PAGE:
Molecular dynamics investigation of the long wavelength dielectric response of classical dipolar liquids using Bloch function methods
Periodic Boundary Conditions (PBCs) are commonly utilised in many simulations of great importance in computational science, both as methods to accurately simulate perfect crystals, as well as to approximate macroscopic systems. When considering the latter case, the use of these boundary conditions restricts the wavevectors for which the Fourier components of quantities calculated from these systems can be non-zero. In particular, the minimum non-zero wavevector that can be examined, is inversely proportional to the size of the simulation cell. This means the examination of small, non-zero wavevectors can require the use of large systems, that may become prohibitively expensive to simulate. This can potentially inhibit the study of long-range contributions to the properties of the system.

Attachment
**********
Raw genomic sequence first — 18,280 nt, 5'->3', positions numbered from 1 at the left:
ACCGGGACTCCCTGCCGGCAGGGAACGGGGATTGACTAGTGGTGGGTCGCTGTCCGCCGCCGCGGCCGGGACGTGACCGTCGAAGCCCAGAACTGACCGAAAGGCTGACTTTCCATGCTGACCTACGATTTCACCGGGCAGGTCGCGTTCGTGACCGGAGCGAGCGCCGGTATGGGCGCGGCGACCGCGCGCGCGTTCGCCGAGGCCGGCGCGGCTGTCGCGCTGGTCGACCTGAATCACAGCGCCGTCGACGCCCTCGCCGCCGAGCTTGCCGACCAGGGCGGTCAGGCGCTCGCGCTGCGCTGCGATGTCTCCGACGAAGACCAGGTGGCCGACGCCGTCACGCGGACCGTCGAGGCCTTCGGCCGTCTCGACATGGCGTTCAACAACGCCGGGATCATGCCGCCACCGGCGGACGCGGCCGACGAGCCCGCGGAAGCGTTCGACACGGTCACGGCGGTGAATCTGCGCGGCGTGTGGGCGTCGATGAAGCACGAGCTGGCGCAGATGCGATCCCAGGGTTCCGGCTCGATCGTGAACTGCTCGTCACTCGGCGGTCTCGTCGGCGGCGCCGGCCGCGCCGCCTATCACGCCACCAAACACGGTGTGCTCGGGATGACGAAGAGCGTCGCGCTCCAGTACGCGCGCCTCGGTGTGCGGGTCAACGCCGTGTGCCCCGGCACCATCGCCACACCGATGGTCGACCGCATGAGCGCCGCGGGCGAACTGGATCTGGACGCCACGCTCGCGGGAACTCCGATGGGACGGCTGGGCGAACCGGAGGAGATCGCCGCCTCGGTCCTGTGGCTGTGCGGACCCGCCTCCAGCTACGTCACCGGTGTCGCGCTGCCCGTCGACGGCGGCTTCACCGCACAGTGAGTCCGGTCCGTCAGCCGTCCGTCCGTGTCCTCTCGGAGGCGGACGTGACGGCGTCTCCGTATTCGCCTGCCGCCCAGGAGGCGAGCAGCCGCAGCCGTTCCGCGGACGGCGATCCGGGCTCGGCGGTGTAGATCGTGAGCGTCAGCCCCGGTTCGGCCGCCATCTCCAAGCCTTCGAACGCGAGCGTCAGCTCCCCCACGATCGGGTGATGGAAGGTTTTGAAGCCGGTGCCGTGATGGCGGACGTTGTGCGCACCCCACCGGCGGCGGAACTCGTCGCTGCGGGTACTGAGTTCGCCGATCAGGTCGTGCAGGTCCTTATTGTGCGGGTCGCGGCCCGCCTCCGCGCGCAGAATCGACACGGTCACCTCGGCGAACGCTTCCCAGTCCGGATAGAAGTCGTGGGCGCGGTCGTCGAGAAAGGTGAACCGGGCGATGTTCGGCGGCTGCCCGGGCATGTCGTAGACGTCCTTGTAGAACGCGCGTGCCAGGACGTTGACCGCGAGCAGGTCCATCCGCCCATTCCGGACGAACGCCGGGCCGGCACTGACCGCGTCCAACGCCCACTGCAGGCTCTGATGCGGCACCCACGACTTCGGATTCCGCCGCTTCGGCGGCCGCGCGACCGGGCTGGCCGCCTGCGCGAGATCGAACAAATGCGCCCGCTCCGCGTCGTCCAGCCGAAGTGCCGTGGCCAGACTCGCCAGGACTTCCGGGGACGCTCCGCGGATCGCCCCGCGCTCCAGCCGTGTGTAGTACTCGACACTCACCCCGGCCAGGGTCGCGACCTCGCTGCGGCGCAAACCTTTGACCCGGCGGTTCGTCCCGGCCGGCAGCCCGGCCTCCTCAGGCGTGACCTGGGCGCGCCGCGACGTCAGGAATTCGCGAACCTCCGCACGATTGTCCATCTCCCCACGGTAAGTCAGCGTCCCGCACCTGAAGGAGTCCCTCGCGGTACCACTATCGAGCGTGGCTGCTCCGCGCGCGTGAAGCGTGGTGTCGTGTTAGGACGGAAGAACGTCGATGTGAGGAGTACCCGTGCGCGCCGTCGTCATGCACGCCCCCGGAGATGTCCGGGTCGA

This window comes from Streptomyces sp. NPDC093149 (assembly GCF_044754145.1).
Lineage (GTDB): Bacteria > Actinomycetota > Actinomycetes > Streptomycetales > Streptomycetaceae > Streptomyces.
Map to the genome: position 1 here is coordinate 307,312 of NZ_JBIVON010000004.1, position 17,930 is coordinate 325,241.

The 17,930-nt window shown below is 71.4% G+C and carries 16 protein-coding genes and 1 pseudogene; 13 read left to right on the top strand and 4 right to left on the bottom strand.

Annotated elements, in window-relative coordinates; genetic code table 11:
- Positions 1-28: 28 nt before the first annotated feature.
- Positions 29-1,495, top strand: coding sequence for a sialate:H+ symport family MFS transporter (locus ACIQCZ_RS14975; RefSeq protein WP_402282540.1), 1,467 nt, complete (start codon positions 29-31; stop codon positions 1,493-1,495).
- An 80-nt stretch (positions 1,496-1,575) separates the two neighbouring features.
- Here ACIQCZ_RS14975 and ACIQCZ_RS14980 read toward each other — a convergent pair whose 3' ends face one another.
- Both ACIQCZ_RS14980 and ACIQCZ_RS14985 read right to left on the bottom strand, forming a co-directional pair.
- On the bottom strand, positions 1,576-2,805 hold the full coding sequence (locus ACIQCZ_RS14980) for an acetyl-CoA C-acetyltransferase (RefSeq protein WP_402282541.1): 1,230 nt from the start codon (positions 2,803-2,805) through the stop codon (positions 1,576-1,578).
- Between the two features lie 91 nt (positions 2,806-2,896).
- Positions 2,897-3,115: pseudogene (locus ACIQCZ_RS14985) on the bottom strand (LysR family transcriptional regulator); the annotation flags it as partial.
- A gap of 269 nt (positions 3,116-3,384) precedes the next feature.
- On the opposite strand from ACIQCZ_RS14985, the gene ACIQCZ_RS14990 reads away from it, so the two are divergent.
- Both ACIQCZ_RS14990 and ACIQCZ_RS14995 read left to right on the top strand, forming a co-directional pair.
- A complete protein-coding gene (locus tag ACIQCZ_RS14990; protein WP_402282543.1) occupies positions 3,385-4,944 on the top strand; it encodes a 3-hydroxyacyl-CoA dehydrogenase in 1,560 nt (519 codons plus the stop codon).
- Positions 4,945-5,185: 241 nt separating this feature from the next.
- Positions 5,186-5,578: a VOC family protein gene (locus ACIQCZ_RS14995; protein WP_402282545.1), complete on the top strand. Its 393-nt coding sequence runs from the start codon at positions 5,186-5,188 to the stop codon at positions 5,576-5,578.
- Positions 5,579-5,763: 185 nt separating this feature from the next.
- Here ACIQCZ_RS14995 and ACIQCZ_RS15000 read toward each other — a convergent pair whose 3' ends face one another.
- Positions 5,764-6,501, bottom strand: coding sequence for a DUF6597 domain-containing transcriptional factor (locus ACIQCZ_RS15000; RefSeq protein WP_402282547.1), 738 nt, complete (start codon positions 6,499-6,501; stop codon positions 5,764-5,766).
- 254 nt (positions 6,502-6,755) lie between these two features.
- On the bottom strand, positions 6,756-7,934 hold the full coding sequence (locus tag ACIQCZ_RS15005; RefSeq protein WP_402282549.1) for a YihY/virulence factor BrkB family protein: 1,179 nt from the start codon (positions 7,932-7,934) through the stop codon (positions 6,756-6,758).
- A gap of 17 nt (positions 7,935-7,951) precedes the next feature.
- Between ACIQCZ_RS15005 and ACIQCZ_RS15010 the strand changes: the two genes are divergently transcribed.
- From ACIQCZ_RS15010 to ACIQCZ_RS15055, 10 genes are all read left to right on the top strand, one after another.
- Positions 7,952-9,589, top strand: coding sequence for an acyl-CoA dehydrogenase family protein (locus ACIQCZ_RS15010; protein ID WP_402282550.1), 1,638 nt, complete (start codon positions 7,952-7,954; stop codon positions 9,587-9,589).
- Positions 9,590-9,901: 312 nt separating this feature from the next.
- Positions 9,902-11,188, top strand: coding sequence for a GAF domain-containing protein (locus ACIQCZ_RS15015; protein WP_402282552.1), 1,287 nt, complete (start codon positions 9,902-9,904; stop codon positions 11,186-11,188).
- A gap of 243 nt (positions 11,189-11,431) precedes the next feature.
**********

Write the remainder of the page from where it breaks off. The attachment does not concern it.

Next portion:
In this work, Bloch boundary conditions are introduced for systems that include charges. In these, the particle positions and momenta are periodic, as in PBCs, but the charge multipoles in image cells are changed in phase controlled, by a wavevector within the first Brillouin Zone, q, that is characteristic of the boundary conditions. In such cases, the accessible wavevectors are then all shifted by q, and so the minimum accessible wavevector is now q.
A demonstration of how the Ewald summation is modified for energy and force calculations necessary for the simulation of these systems is given, explicitly for that of charges and dipoles, and a scheme to derive this for higher multipoles is given.
This framework is then applied to the longitudinal and transverse dielectric constants of dipolar fluids subject to static electric fields, both Stockmayer and polarisable dipole fluids. This is used to verify the ratio of the transverse and longitudinal susceptibility being the dielectric constant, in the limit q goes to zero. A brief analysis of how this may be applied to systems with dynamic electric fields is also given.